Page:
There they are! There are many others who would have liked to have made it on the list, and who almost made it on the list, but we must be exclusive or there is no meaning to the word 'favourite.' How about you? Who are your favourite characters?

4 ripostes:

  1. I think perhaps Mr John Knightley has to go on my list. He is utterly hilarious.

    "You refer to letters of business, though, sir, whereas mine are letters of friendship."

    "I have always thought they were rather the worst of the two. Business may bring one money, but friendship rarely ever does."


    I especially like Justin because he's like my Justin. Flavius is awesome (and has red hair! Oh wait, that's redundant: awesome = red hair). Tyr, apart from being a pagan god, is a great hero ("Room for his shadow on the grass - let it pass! To the left and the right stand clear. This is the buyer of the blade - be afraid! This is the great god Tyr!"). I still need to read The Shield Ring... Aunt Honoria is epic. Bilbo is great (although I'm absurdly fond of Thorin, myself). I always preferred Arwen to Eowyn, but I need to reread those books.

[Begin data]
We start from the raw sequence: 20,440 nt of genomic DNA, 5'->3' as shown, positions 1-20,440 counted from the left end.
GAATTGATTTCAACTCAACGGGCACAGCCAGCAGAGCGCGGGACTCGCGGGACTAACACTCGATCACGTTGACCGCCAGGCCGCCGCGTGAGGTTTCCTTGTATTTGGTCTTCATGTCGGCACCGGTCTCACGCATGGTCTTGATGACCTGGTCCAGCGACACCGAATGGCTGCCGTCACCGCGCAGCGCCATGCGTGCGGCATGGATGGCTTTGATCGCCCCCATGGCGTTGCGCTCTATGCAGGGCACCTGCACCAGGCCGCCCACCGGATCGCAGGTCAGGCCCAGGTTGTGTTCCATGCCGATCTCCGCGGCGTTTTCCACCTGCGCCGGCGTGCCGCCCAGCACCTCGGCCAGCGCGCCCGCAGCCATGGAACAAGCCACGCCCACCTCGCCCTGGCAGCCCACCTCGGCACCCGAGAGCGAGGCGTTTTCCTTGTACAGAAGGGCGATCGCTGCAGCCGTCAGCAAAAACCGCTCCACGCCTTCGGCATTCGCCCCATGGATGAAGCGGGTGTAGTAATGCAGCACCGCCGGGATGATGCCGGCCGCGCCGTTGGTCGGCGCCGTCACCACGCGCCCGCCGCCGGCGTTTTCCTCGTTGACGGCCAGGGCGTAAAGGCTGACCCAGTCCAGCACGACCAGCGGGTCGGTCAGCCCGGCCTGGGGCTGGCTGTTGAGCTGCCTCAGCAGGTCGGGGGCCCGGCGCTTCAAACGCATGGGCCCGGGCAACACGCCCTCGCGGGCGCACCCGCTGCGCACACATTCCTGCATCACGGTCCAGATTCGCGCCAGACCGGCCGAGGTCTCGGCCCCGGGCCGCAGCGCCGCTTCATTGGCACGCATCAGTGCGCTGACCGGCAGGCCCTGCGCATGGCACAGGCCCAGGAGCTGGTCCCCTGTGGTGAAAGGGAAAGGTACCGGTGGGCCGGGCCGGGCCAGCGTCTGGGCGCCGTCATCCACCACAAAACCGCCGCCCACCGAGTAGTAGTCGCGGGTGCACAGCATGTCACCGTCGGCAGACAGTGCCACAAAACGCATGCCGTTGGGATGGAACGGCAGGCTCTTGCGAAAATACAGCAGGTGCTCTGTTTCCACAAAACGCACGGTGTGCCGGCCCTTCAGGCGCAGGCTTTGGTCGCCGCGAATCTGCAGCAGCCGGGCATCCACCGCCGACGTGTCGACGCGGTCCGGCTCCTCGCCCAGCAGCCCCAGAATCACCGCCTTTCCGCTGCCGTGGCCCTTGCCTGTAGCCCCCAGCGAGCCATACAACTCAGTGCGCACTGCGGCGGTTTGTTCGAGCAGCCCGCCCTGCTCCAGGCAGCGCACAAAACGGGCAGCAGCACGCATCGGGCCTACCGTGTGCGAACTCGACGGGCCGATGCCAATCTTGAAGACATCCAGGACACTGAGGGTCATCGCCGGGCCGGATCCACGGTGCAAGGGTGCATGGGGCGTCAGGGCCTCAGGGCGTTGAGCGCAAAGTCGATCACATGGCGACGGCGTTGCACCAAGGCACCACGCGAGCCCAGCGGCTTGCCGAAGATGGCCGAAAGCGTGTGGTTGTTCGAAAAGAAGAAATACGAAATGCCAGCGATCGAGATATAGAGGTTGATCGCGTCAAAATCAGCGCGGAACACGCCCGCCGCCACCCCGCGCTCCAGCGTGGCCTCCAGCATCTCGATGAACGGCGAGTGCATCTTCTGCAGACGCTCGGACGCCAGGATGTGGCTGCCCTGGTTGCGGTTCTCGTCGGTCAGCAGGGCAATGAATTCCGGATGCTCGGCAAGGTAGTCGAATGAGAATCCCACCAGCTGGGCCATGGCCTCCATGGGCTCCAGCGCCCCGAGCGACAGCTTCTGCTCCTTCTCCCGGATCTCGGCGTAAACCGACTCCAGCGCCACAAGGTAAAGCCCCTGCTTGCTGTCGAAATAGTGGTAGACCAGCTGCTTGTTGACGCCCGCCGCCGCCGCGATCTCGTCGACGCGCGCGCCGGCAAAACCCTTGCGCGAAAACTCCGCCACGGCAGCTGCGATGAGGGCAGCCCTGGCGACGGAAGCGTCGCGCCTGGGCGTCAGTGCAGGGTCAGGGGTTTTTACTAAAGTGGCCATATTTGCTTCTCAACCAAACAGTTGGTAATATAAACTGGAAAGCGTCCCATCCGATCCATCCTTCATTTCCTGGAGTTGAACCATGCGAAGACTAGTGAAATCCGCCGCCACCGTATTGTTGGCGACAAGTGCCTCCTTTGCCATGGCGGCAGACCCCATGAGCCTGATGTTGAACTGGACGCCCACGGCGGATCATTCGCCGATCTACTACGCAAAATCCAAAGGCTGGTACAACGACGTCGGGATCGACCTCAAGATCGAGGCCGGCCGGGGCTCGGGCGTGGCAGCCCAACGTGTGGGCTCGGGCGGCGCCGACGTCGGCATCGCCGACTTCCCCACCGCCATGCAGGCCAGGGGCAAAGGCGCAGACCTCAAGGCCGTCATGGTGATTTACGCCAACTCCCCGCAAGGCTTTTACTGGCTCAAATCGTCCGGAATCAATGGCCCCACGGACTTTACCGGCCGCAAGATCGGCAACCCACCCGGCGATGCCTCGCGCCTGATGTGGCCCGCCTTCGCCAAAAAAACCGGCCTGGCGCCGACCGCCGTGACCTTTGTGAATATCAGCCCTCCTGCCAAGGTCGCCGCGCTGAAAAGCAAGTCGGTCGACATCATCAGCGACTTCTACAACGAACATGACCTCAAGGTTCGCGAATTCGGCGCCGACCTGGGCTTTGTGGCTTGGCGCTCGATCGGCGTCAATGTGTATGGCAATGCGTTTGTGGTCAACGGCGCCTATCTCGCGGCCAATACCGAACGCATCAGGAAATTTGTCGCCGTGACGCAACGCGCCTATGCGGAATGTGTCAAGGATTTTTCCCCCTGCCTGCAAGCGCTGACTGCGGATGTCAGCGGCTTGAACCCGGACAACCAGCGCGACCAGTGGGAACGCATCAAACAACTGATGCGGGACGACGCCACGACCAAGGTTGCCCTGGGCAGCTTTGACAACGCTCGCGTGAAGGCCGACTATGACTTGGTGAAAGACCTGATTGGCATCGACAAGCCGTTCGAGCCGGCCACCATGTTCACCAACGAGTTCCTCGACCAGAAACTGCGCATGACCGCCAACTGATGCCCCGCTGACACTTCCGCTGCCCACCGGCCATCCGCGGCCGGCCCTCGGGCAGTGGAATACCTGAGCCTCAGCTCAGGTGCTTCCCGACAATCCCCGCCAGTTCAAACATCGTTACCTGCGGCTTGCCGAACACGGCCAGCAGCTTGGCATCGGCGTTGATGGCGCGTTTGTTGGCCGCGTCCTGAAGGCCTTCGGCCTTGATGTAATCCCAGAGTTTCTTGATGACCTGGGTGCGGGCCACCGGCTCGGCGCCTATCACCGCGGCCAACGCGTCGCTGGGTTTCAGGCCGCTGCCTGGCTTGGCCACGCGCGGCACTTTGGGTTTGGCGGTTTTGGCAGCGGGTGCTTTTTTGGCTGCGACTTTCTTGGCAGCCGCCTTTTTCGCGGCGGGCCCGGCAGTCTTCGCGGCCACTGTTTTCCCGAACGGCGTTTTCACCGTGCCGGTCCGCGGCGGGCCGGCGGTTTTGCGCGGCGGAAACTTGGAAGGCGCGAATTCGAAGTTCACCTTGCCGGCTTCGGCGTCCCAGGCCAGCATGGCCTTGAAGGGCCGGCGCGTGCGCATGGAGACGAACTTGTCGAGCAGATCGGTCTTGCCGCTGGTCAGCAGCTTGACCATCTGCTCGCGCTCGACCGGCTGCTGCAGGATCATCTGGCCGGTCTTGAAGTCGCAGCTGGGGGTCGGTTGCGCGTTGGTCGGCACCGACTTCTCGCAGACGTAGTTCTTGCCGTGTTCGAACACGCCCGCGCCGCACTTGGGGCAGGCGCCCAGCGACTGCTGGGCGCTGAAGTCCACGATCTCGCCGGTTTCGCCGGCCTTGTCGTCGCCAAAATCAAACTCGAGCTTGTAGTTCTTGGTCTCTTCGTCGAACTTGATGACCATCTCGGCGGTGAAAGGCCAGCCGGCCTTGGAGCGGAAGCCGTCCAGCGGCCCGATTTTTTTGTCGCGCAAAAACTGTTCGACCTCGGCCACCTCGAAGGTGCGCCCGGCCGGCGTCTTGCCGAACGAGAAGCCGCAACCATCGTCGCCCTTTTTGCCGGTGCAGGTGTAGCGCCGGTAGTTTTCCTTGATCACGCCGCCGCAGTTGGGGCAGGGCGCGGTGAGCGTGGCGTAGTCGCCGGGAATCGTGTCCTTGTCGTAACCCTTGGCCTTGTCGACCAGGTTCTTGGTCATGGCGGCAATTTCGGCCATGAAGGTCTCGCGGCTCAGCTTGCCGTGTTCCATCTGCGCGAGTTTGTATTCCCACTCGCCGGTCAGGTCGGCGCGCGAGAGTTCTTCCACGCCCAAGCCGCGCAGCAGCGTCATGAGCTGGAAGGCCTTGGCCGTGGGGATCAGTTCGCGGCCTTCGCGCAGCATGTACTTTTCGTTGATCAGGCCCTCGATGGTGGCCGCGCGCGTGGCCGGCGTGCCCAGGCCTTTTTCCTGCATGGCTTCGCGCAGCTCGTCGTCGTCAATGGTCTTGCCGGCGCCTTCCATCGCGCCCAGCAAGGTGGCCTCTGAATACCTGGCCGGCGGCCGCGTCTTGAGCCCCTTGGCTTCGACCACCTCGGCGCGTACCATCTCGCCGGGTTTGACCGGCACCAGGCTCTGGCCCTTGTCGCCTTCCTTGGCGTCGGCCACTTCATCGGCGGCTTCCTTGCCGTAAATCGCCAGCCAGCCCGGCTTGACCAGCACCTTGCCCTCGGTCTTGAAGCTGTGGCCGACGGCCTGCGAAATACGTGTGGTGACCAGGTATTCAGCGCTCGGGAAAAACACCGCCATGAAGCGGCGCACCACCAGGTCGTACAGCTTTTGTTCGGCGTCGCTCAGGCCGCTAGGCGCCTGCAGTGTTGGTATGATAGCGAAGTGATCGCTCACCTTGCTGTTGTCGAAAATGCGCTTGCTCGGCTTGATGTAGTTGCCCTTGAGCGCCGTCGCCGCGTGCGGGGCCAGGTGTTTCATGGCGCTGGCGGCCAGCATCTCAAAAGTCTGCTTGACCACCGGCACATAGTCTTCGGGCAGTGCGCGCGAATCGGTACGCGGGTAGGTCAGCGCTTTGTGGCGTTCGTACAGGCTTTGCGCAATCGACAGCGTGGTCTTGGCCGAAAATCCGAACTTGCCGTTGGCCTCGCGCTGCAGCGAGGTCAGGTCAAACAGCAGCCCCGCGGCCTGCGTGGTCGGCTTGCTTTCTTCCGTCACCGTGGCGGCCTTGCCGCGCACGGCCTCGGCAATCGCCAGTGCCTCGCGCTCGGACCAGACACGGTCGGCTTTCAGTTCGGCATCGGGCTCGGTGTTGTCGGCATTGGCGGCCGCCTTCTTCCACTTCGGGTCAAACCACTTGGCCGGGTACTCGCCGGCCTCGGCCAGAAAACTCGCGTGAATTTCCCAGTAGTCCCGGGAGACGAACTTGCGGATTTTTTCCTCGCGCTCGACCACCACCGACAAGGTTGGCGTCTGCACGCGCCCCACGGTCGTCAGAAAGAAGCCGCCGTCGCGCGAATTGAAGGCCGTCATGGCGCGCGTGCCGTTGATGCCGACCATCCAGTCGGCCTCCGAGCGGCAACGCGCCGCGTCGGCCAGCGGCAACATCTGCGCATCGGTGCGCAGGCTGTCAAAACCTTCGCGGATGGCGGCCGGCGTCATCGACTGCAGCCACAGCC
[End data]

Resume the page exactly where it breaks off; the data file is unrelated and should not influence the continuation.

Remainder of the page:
Mm, yay...!

  2. Oh, you cruel!

    I can't make up a list of only thirty characters. I hate favorites lists because there are always so many beautiful people who must be left out, and I so hate hurting their feelings, and even if I only count literature there's far, far too many...

    I'm not surprised at any of your people, though, except for maybe Lena: perhaps it's just that I don't remember her all that well, but she always vaguely frightened me. (Of course, she wasn't safe, but she was good underneath...that would explain why she's on your Best Beloveds List, and I ought to read her story again.)

    And I really must meet this version of Puck, especially since you said he reminded you of my Merry. So much goodness there is in the world, and so little time to savour it!